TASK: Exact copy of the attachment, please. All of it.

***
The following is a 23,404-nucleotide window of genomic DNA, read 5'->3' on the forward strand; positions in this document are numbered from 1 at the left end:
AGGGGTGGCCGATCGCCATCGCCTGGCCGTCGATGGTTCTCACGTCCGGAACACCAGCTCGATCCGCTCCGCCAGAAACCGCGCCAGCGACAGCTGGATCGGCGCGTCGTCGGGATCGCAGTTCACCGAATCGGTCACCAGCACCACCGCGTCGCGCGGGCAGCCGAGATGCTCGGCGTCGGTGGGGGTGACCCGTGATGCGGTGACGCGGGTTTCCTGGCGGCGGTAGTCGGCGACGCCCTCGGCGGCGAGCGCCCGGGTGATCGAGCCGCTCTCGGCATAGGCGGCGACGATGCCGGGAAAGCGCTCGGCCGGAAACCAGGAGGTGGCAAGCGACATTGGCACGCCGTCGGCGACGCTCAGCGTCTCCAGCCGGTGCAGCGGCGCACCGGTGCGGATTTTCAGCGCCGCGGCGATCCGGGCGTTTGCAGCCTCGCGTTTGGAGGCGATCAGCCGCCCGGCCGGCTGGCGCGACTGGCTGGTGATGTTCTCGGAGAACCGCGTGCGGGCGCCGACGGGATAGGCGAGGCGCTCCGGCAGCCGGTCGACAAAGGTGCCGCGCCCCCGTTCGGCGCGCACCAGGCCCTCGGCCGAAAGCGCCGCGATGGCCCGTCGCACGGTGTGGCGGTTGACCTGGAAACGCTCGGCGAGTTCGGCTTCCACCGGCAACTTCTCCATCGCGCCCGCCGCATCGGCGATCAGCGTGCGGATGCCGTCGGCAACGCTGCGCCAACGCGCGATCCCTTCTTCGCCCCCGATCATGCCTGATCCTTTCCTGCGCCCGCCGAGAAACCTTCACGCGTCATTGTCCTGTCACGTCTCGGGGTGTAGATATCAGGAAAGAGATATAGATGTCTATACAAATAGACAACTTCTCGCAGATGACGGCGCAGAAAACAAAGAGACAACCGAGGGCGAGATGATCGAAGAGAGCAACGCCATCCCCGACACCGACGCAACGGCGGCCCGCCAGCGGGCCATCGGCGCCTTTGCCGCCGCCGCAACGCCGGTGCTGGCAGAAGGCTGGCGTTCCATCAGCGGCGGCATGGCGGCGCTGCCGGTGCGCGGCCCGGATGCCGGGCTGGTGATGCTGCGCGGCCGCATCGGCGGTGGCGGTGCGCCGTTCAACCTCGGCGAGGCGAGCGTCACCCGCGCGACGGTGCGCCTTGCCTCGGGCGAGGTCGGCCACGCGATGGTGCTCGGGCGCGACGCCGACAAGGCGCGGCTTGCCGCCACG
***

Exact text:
The following is a 23,404-nucleotide window of genomic DNA, read 5'->3' on the forward strand; positions in this document are numbered from 1 at the left end:
AGGGGTGGCCGATCGCCATCGCCTGGCCGTCGATGGTTCTCACGTCCGGAACACCAGCTCGATCCGCTCCGCCAGAAACCGCGCCAGCGACAGCTGGATCGGCGCGTCGTCGGGATCGCAGTTCACCGAATCGGTCACCAGCACCACCGCGTCGCGCGGGCAGCCGAGATGCTCGGCGTCGGTGGGGGTGACCCGTGATGCGGTGACGCGGGTTTCCTGGCGGCGGTAGTCGGCGACGCCCTCGGCGGCGAGCGCCCGGGTGATCGAGCCGCTCTCGGCATAGGCGGCGACGATGCCGGGAAAGCGCTCGGCCGGAAACCAGGAGGTGGCAAGCGACATTGGCACGCCGTCGGCGACGCTCAGCGTCTCCAGCCGGTGCAGCGGCGCACCGGTGCGGATTTTCAGCGCCGCGGCGATCCGGGCGTTTGCAGCCTCGCGTTTGGAGGCGATCAGCCGCCCGGCCGGCTGGCGCGACTGGCTGGTGATGTTCTCGGAGAACCGCGTGCGGGCGCCGACGGGATAGGCGAGGCGCTCCGGCAGCCGGTCGACAAAGGTGCCGCGCCCCCGTTCGGCGCGCACCAGGCCCTCGGCCGAAAGCGCCGCGATGGCCCGTCGCACGGTGTGGCGGTTGACCTGGAAACGCTCGGCGAGTTCGGCTTCCACCGGCAACTTCTCCATCGCGCCCGCCGCATCGGCGATCAGCGTGCGGATGCCGTCGGCAACGCTGCGCCAACGCGCGATCCCTTCTTCGCCCCCGATCATGCCTGATCCTTTCCTGCGCCCGCCGAGAAACCTTCACGCGTCATTGTCCTGTCACGTCTCGGGGTGTAGATATCAGGAAAGAGATATAGATGTCTATACAAATAGACAACTTCTCGCAGATGACGGCGCAGAAAACAAAGAGACAACCGAGGGCGAGATGATCGAAGAGAGCAACGCCATCCCCGACACCGACGCAACGGCGGCCCGCCAGCGGGCCATCGGCGCCTTTGCCGCCGCCGCAACGCCGGTGCTGGCAGAAGGCTGGCGTTCCATCAGCGGCGGCATGGCGGCGCTGCCGGTGCGCGGCCCGGATGCCGGGCTGGTGATGCTGCGCGGCCGCATCGGCGGTGGCGGTGCGCCGTTCAACCTCGGCGAGGCGAGCGTCACCCGCGCGACGGTGCGCCTTGCCTCGGGCGAGGTCGGCCACGCGATGGTGCTCGGGCGCGACGCCGACAAGGCGCGGCTTGCCGCCACG